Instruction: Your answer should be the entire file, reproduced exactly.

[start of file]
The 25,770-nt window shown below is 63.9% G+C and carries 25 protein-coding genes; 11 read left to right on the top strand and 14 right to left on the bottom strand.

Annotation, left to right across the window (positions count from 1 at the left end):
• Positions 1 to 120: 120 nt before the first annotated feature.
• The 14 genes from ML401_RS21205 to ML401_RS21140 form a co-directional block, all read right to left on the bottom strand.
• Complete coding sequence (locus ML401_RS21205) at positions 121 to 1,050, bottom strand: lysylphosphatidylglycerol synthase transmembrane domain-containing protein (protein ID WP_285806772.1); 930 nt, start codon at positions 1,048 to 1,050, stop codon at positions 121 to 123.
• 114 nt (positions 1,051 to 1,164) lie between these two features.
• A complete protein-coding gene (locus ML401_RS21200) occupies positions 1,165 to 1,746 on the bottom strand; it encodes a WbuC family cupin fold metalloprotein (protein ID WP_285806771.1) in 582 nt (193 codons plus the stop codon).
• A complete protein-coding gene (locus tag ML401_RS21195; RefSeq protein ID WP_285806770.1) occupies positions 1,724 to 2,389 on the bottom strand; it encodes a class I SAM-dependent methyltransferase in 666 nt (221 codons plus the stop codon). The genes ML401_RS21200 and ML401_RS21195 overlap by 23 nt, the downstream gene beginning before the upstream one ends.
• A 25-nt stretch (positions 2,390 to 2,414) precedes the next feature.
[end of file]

The 25,770-nt window shown below is 63.9% G+C and carries 25 protein-coding genes; 11 read left to right on the top strand and 14 right to left on the bottom strand.

Annotation, left to right across the window (positions count from 1 at the left end):
• Positions 1 to 120: 120 nt before the first annotated feature.
• The 14 genes from ML401_RS21205 to ML401_RS21140 form a co-directional block, all read right to left on the bottom strand.
• Complete coding sequence (locus ML401_RS21205) at positions 121 to 1,050, bottom strand: lysylphosphatidylglycerol synthase transmembrane domain-containing protein (protein ID WP_285806772.1); 930 nt, start codon at positions 1,048 to 1,050, stop codon at positions 121 to 123.
• 114 nt (positions 1,051 to 1,164) lie between these two features.
• A complete protein-coding gene (locus ML401_RS21200) occupies positions 1,165 to 1,746 on the bottom strand; it encodes a WbuC family cupin fold metalloprotein (protein ID WP_285806771.1) in 582 nt (193 codons plus the stop codon).
• A complete protein-coding gene (locus tag ML401_RS21195; RefSeq protein ID WP_285806770.1) occupies positions 1,724 to 2,389 on the bottom strand; it encodes a class I SAM-dependent methyltransferase in 666 nt (221 codons plus the stop codon). The genes ML401_RS21200 and ML401_RS21195 overlap by 23 nt, the downstream gene beginning before the upstream one ends.
• A 25-nt stretch (positions 2,390 to 2,414) precedes the next feature.